It must have been slightly off-putting for members of the National Theatre of Scotland, in town in 2008 to perform their critically praised Iraq war piece Black Watch at DUMBO’s renowned St. Ann’s Warehouse, to learn that the venue lacked a certain basic amenity: showers. The performers had to go up the hill and around the corner to use the showers at Gleason’s, the storied boxing gym. Soon after, a St. Ann’s staffer showed Black Watch’s associate director and choreographer, Steven Hoggett, the place where the actors were going for their nightly clean-up.
From that first visit, Hoggett recalls, even though his time there was short—15 minutes tops—the focus, energy, commitment, and intensity of the gym and its denizens made an indelible impression. The little he knew about boxing had led him to think of it as a violent sport, but this was a welcoming place, where men and women of diverse backgrounds were training hard at a challenging and demanding sport. Those few moments allowed him to see that the discipline required to box could work positively on any number of different levels, not the least of which was to provide an outlet for kids whose choices are otherwise restricted by harsh socio-economic realities.
Back in the U.K., Hoggett—more than fascinated with what he’d seen—shared his experience with Scott Graham, his co-founder and co-director at Frantic Assembly. (The two met at Swansea University, and have since steered the company to become one of Britain’s most original and acclaimed producers of physical theater.) Unbeknownst to Hoggett, Graham was a life-long devotee of boxing. As the two men talked, they realized that Hoggett’s new-found fascination and Graham’s lasting obsession with the “sweet science” would inspire a new performance piece.
As the burgeoning team moved forward with the project, they joined forces with the National Theatre of Scotland, with whom Hoggett had collaborated on Black Watch. Though Frantic Assembly creates collaborative, devised pieces, they believe strongly in grounding their work in a script. They both also shared the same instinct about the best playwright for the project: Bryony Lavery, best known here for her 2004 Tony award-nominated play Frozen and a recent Frantic Assembly collaborator with an intimate two-hander called Stockholm. Speaking by phone from her home in England, Lavery told me that the very fact the subject matter was so far from anything she’d ever choose for herself made it immediately attractive to her.
That boxing, with all its precise choreography, its vivid socio-cultural history, its moral ambiguities, could inspire an original work of theater was never in doubt; so the next question was whether or not a true-to-life, authentic boxing match could be made for the stage. Indeed, as Hoggett points out, it was not so strange that he and Graham should try to do this: anyone who works in the intensely physical way they do is “going to be fascinated by two people duetting,” as they face each other in a high-stakes confrontation. Even how the boxing world presents itself seeks to enhance that inherent dramatic quality: there are aerial cameras so that the fighters’ moves can be traced as in a dance sequence, with reliance on slow-motion effects to heighten the tension. Boxing as an institution presents a wealth of moral and ethical questions. If the stage is a place where the kind of problems are represented and explored by a society, then it makes more than perfect sense that boxing would be a fruitful subject for the theater.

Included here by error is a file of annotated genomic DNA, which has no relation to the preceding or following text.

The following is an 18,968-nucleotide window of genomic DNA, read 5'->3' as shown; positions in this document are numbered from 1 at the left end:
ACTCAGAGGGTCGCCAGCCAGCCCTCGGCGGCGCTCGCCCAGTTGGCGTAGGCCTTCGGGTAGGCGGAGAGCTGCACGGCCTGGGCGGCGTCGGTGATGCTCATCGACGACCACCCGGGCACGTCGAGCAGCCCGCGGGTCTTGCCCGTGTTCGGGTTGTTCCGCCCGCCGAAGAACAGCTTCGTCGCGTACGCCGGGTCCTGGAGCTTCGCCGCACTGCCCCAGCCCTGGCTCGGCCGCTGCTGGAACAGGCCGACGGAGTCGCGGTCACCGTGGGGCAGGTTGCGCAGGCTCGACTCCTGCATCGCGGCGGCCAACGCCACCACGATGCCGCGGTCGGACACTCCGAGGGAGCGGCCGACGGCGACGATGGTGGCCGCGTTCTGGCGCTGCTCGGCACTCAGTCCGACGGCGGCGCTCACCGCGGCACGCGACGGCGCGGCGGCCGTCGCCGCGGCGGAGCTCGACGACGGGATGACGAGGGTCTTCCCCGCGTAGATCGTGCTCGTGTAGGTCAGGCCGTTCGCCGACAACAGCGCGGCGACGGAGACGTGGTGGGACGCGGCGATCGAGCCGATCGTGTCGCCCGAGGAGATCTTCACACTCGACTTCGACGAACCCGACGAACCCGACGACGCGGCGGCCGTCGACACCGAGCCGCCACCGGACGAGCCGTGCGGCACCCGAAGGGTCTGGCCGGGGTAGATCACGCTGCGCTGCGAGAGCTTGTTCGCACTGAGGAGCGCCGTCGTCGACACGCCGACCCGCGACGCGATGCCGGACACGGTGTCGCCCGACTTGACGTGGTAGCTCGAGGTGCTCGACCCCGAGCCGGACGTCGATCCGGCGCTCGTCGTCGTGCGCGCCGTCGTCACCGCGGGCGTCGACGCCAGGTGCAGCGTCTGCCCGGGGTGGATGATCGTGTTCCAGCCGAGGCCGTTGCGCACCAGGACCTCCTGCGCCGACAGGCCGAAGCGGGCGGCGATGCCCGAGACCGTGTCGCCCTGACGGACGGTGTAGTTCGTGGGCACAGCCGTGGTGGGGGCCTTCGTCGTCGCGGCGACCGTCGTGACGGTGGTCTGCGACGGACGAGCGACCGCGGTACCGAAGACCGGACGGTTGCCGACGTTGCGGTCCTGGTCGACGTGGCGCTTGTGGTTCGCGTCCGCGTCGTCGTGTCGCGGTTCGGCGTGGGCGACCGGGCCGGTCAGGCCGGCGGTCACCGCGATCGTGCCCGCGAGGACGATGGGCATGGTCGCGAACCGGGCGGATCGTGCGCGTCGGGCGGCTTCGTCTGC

All three collaborators—Graham, Hoggett, and Lavery—have cited the same word, damage, as the heart of the moral dilemma they wanted to explore. For Lavery, this dilemma was made poignant by the fact that, through their research, she had come to feel that these gyms—at least the ones they visited in Scotland—were in fact the safest place for many of the local young men to be. They were off the streets, subject to tough discipline, with older (and hopefully wiser) men mentoring and training them, but, as she thought to herself, they’re being made safe—for what? To then get in a ring and throw punches and have punches thrown at them, to try to inflict a knock-out on someone, to avoid having the same done to them, to have their knees buckle and their bodies fall down afterwards, to not be able to rise again? In fact, the boxing industry likes to boast of its safety record, publishing statistical tables showing that injury and even death happen much more frequently in other sports (rather like how single-engine aircraft pilots cite the relative danger of driving cars).
But, as Graham says, it’s a game of odds: the serious injuries might be few and far between, but when they come, they are potentially permanently damaging to the brain, if not life itself. Both he and Hoggett were profoundly affected by a documentary piece on Gerald McClellan, an American fighter who sustained severe brain damage in a 1995 fight with British fighter Tony Benn: McClellan, the favorite to win, ended up suffering injuries that left him blind and 80 percent deaf, and thereafter had no visits from his fellow boxers. In one clip, Roy Jones (the only boxer, incidentally, to contribute to McClellan’s health care bills until recently, the insurance money from the Benn fight having long since run out) is asked why he won’t go see his injured friend, and he replies he wouldn’t go until he himself has retired. Teddy Blackburn, who makes a living photographing bouts, is also interviewed, and says that he thinks Jones—and others—fear seeing themselves in McLellan’s damaged body: “It’s a cold, cruel, killer sport,” is Blackburn’s final judgment.
One of the tasks Frantic Assembly set themselves in making Beautiful Burnout was to address how this usually close-knit and supportive community reacts—as Graham puts it—when that bomb goes off, when they can’t face the damage that happens to their peers. The directors concluded that fighters play the odds, and they wanted to capture that tension in the stories they crafted with Lavery and the actors.